SNS in the News - March 1, 2002

IT breakthrough shows whale watchers kill the killer whales they watch

Australian Financial Review ñ March 1, 2002
By Tony Boyd

One of the more unusual global news scoops to come out of the WCIT in Adelaide was released yesterday by US analyst and forecaster Mark Anderson.

Anderson, who was a keynote speaker at the congress on Wednesday, revealed that a study by David Bain from the Department of Psychology at the University of Washington has proved that noise from tourist boats is the cause of the sudden sharp fall in the number of killer whales in the waters near Anderson's home in Seattle.

The technology connection comes from the fact that a non-profit organization established by Anderson, called Orca Relief, is primarily funded by people working in the technology industry.

Microsoft is one of the largest single contributors to the fund because its matches on a dollar for dollar basis the contributions made by its staff.

Anderson established Orca Relief in 1996 after witnessing a drastic decline in killer whale numbers in Puget Sound, Seattle.

"We started Orca Relief to figure out why this was happening and I can tell you now that we have just figured it out," he said. "What it turns out to be is that the noise from boats prevents the whales from using their sonar to catch fish at a time when fish is already low in stock. It reduces their abilities by 95 to 99 per cent."

Anderson said the whale-watching industry was the cause of the problem but was unwilling to admit it.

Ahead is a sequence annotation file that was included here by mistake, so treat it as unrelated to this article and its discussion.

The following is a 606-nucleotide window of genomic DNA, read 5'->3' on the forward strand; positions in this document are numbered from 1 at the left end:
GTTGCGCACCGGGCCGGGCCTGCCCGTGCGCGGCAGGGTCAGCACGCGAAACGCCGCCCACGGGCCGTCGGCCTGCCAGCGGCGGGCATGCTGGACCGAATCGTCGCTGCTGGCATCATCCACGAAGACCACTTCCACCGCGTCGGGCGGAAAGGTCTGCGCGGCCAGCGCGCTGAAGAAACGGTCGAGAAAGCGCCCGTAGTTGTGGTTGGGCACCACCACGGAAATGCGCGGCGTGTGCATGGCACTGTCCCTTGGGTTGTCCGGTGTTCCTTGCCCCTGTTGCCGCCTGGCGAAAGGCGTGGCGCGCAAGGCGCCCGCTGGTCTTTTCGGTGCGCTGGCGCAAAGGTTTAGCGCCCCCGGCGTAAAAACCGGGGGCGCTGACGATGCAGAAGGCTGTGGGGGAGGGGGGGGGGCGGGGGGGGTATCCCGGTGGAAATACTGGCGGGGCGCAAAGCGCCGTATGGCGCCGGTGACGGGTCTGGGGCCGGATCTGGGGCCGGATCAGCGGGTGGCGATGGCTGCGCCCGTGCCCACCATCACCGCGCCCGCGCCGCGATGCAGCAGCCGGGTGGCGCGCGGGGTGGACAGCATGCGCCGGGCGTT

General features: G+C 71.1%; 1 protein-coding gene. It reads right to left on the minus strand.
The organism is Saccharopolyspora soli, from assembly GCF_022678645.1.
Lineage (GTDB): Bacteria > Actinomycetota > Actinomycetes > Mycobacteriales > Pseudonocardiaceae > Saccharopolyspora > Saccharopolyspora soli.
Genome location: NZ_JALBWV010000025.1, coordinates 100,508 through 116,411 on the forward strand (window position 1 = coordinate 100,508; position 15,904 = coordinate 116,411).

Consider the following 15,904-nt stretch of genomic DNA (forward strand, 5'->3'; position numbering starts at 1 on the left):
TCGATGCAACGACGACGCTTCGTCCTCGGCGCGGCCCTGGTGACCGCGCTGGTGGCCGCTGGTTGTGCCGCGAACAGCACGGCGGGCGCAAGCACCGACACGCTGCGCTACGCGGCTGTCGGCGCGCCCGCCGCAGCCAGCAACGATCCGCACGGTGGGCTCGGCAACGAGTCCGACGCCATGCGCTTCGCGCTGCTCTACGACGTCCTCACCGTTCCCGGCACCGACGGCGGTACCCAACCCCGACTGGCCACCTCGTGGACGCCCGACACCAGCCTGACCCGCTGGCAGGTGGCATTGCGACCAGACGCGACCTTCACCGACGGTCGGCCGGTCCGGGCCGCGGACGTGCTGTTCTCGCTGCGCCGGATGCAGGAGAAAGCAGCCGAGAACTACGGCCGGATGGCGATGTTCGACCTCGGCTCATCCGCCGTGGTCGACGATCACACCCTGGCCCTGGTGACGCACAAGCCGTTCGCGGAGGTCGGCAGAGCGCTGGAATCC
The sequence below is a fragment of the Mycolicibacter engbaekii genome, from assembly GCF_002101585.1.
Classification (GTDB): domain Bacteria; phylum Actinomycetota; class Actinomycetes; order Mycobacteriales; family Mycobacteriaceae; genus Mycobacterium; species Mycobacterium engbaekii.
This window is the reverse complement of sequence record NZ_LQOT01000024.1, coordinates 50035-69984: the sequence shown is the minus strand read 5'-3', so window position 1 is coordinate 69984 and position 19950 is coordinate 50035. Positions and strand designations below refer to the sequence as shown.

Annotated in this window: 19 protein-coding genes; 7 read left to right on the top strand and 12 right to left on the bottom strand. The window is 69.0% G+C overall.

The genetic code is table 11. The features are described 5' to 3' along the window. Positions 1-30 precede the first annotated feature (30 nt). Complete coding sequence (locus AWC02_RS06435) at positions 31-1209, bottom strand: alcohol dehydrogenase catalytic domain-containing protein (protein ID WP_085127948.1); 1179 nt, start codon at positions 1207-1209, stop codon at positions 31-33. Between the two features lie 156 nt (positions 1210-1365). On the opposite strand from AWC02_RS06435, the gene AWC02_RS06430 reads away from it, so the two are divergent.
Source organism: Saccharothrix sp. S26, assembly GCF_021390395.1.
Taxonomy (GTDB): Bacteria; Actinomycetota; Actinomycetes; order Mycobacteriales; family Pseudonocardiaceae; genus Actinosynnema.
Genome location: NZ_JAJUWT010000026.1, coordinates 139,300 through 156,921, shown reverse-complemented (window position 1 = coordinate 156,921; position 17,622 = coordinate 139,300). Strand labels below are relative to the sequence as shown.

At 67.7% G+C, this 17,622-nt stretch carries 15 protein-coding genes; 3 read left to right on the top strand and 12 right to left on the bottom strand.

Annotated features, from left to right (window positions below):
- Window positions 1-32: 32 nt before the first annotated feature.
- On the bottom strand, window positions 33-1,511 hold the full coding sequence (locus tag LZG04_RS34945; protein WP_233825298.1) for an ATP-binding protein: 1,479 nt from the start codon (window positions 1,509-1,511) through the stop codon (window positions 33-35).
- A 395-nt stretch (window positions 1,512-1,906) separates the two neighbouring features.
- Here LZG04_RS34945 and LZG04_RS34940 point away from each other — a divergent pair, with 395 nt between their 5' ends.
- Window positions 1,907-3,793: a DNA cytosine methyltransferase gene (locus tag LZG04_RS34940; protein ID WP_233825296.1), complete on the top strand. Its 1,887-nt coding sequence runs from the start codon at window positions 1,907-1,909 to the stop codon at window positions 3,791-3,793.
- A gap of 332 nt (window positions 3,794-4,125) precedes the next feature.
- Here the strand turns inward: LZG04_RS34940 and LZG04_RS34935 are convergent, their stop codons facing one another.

"Most whale-watching fisheries are about Baleen whales. Of those that focus on toothed whales, which use sonar, most are looking at dolphins.

"So you have a few boats and 125 dolphins - no problem in terms of their sonar because dolphins are far-ranging. But what we have is a group of killer whales that are not far-ranging, they are residential, they travel slowly, they are easy to follow and they use sonar.

"When you put 50 to 100 boats near these guys, all day, every day, all season for six months of the year, it prevents them from eating.

"It's tragic because it's killing the whales. They (eco-tourist boat owners) make impassioned speeches about how much they love the whales but they are killing them." Anderson said that Bain's study, showing conclusive evidence that boat noise was the root cause of the decline in killer whale numbers, was in "peer review" and would be submitted for publication later this month.

Orca Relief receives royalties from Anderson's main operating company, Strategic News Service, for the use of a killer whale logo on SNS polo shirts and other merchandise.